TV execs oppose Apple subscriptions, $0.99 pricing
According to The New York Times, a number of TV companies were not interested in Apple's pitch for an all-you-can-eat subscription plan. Last year, Apple allegedly pitched a $30-a-month iTunes TV subscription plan, and while one report alleged that CBS and Disney showed interest, some other major networks have not.
"Perhaps smarting from their experiences with Apple, many of the old-line media companies NBC Universal, Viacom and Discovery among them shrugged at (or totally dismissed) Apples plans for a TV subscription package, according to executives briefed on the talks," the report said. "A person briefed on Apples plans confirmed that such a subscription video option was not part of any immediate offering."
But another report has alleged that Apple could have a backup plan, with 99 cent TV show purchases. The Financial Times has claimed that Apple is pushing studios to halve the cost of TV episodes. Currently, shows typically cost $1.99 per episode, but Apple would reportedly like to see the price match that of most songs available on the iTunes store. That report also suggested there has been resistance from the content owners.
"However, networks are resisting the move as they fear a repeat of the music industry's pact with Apple in 2003 to sell individual songs for 99 cents on iTunes," the report said. "The price helped to simplify and boost downloads of digital music but dented album sales."
Previous reports alleged that Apple was looking to offer TV subscriptions as a new iTunes product that could be utilized with the forthcoming tablet. The New York Times report this week again linked the proposal to the tablet, and the Financial Times said the 99 cent pricing plan is an "integral part" of the tablet strategy.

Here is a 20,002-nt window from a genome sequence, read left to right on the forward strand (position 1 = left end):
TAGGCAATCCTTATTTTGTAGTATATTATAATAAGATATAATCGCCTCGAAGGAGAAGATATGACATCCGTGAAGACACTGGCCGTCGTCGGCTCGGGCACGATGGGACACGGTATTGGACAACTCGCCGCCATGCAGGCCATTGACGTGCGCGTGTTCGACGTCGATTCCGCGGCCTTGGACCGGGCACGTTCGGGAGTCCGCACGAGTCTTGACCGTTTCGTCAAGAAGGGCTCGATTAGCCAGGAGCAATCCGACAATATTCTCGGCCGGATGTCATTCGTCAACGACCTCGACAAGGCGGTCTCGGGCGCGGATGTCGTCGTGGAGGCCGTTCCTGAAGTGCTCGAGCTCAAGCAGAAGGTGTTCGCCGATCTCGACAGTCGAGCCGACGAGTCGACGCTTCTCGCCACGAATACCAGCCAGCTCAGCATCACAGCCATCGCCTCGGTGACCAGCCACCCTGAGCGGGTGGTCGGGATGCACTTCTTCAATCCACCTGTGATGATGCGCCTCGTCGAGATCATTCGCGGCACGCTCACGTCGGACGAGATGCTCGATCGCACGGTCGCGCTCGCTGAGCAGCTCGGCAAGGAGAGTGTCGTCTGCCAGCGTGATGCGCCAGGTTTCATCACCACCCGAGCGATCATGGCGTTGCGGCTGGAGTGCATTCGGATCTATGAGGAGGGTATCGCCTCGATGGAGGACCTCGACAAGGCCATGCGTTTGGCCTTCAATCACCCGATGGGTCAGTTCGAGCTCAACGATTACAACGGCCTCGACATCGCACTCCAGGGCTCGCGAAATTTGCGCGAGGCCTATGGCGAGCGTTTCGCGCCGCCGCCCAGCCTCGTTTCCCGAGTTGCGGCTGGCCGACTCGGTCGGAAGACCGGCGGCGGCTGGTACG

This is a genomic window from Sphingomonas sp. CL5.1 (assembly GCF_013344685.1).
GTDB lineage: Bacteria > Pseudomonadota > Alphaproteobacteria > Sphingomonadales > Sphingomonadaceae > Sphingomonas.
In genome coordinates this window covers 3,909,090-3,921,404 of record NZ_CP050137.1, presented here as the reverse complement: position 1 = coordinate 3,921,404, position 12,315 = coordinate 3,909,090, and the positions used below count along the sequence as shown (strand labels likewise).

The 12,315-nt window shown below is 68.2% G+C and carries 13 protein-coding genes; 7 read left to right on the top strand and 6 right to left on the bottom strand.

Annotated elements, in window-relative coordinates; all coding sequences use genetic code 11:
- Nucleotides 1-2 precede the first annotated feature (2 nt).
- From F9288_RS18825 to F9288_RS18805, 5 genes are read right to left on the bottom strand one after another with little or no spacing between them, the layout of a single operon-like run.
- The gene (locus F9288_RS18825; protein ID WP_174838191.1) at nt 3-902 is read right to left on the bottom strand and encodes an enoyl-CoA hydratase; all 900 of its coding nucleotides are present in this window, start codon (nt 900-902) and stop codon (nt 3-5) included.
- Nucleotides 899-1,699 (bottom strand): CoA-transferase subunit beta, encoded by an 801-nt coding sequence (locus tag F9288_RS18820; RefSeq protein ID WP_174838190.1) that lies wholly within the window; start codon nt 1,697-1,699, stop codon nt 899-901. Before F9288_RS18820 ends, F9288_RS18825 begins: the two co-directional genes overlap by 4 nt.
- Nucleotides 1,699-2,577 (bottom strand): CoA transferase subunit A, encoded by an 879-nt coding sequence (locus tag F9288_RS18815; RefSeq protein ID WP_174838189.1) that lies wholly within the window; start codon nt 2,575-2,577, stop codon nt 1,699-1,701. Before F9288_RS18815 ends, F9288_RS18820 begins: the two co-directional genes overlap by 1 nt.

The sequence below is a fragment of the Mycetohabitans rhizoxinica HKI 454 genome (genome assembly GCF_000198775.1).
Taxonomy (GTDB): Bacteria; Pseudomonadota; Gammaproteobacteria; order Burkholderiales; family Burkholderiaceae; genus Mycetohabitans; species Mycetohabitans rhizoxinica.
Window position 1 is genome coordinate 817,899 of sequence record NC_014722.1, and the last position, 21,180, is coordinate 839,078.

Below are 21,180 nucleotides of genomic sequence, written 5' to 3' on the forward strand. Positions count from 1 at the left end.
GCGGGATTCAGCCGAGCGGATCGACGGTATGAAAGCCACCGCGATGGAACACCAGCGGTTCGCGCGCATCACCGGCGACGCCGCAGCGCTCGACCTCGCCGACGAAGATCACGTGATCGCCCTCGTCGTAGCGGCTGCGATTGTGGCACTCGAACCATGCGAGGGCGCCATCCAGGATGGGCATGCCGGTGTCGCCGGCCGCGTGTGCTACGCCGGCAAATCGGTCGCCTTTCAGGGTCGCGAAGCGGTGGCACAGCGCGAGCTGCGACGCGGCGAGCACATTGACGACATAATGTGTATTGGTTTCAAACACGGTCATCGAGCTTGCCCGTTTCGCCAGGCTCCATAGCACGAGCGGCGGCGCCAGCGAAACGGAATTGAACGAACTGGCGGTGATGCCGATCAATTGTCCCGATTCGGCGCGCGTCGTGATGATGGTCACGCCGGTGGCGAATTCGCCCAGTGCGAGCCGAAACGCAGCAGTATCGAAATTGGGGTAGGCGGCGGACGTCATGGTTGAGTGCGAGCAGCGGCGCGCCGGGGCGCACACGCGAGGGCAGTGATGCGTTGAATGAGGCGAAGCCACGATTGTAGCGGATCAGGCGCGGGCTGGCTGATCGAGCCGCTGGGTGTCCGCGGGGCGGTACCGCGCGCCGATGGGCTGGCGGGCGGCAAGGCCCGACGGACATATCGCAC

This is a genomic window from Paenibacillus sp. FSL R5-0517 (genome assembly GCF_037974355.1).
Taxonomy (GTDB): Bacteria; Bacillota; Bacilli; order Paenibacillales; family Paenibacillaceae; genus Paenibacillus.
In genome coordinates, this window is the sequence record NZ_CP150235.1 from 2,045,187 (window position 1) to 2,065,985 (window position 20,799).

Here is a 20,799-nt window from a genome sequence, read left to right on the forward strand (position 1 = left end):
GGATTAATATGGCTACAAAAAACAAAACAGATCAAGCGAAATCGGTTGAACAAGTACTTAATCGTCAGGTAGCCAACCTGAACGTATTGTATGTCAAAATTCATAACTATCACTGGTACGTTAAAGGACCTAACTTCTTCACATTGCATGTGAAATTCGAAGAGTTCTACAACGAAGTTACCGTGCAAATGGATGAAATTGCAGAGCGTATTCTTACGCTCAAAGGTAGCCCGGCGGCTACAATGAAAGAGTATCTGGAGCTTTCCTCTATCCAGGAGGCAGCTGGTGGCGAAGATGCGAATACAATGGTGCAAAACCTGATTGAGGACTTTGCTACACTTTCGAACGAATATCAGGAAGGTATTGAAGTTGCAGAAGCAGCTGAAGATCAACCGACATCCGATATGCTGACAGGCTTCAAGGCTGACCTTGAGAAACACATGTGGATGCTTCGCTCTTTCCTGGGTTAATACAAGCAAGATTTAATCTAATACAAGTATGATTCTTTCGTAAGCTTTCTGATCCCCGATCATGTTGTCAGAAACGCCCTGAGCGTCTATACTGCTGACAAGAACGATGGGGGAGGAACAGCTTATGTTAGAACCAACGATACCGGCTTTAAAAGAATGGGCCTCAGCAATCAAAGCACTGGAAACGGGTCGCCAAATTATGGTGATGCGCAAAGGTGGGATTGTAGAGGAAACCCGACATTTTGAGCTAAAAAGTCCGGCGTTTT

NBC's alleged rejection comes as no surprise, as cable provider Comcast reached an agreement last year to buy the network. Many believe a Comcast-owned NBC would be unlikely to participate in an iTunes subscription plan, because it would be detrimental to cable subscriptions.
The New York Times also noted that its parent company is developing a version of its newspaper for Apple's tablet, and many other print publications have been rumored in talks for months. The report quoted an anonymous person who has seen the tablet as saying that Apple co-founder Steve Jobs believes in old media companies.
"He believes democracy is hinged on a free press and that depends on there being a professional press," the source said.
As has been previously rumored, the report also noted that the tablet will offer persistent 3G data connections and will run "all" applications available for the iPhone and iPod touch.
Apple has scheduled an event to introduce its "latest creation" at 10 a.m. Pacific time Wednesday. The event will be held at the Yerba Buena Center for the Arts in San Francisco.
Verizon announcement coming?
Another rumor this week alleged that Verizon Wireless has told its store managers that Wednesday will be a "big day." Boy Genius Report cited an anonymous source as stating the nation's largest wireless provider will hold a "kick off" event this Wednesday, centered around a live Web cast at 1 p.m. Eastern time -- the same time as Apple's event.
The source did not provide any specific details on Apple, but the timing of the event led the Web site to call it a "solid Apple/Verizon connection."
Last week, a report alleged that both Verizon and AT&T are in 11th hour talks to offer connectivity for CDMA and GSM versions of the tablet. There has also been speculation that Apple could announce a Verizon-compatible iPhone at Wednesday's event.